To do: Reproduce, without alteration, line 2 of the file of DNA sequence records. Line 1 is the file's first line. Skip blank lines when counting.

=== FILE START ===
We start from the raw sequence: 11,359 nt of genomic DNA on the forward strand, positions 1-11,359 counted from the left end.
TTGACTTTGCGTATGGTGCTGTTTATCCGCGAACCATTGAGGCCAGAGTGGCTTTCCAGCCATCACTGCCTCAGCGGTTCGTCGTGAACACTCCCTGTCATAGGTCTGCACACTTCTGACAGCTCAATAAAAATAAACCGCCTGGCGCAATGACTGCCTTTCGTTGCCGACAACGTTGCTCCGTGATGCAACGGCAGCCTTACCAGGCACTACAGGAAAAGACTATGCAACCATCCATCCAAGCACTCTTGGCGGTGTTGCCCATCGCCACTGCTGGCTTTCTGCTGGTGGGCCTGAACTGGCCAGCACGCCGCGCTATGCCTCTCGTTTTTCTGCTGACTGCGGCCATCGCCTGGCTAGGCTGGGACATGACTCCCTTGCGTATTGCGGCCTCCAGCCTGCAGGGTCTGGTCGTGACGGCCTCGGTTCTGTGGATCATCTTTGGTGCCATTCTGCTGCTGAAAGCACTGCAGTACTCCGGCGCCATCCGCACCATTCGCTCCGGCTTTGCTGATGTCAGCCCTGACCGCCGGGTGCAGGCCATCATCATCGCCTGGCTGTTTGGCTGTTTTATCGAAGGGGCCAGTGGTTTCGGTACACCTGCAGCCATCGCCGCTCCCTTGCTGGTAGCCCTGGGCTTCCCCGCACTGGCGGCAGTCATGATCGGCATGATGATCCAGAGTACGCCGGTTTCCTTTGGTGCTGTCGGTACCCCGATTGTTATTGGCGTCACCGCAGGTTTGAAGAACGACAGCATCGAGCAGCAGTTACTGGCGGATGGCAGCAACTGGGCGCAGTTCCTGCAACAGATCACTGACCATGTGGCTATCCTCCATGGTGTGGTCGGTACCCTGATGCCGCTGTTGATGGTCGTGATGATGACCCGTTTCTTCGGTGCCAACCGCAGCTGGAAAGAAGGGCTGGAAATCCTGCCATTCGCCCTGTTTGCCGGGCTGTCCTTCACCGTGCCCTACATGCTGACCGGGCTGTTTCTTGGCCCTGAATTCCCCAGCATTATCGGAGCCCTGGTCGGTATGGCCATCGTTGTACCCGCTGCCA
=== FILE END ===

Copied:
TTGACTTTGCGTATGGTGCTGTTTATCCGCGAACCATTGAGGCCAGAGTGGCTTTCCAGCCATCACTGCCTCAGCGGTTCGTCGTGAACACTCCCTGTCATAGGTCTGCACACTTCTGACAGCTCAATAAAAATAAACCGCCTGGCGCAATGACTGCCTTTCGTTGCCGACAACGTTGCTCCGTGATGCAACGGCAGCCTTACCAGGCACTACAGGAAAAGACTATGCAACCATCCATCCAAGCACTCTTGGCGGTGTTGCCCATCGCCACTGCTGGCTTTCTGCTGGTGGGCCTGAACTGGCCAGCACGCCGCGCTATGCCTCTCGTTTTTCTGCTGACTGCGGCCATCGCCTGGCTAGGCTGGGACATGACTCCCTTGCGTATTGCGGCCTCCAGCCTGCAGGGTCTGGTCGTGACGGCCTCGGTTCTGTGGATCATCTTTGGTGCCATTCTGCTGCTGAAAGCACTGCAGTACTCCGGCGCCATCCGCACCATTCGCTCCGGCTTTGCTGATGTCAGCCCTGACCGCCGGGTGCAGGCCATCATCATCGCCTGGCTGTTTGGCTGTTTTATCGAAGGGGCCAGTGGTTTCGGTACACCTGCAGCCATCGCCGCTCCCTTGCTGGTAGCCCTGGGCTTCCCCGCACTGGCGGCAGTCATGATCGGCATGATGATCCAGAGTACGCCGGTTTCCTTTGGTGCTGTCGGTACCCCGATTGTTATTGGCGTCACCGCAGGTTTGAAGAACGACAGCATCGAGCAGCAGTTACTGGCGGATGGCAGCAACTGGGCGCAGTTCCTGCAACAGATCACTGACCATGTGGCTATCCTCCATGGTGTGGTCGGTACCCTGATGCCGCTGTTGATGGTCGTGATGATGACCCGTTTCTTCGGTGCCAACCGCAGCTGGAAAGAAGGGCTGGAAATCCTGCCATTCGCCCTGTTTGCCGGGCTGTCCTTCACCGTGCCCTACATGCTGACCGGGCTGTTTCTTGGCCCTGAATTCCCCAGCATTATCGGAGCCCTGGTCGGTATGGCCATCGTTGTACCCGCTGCCA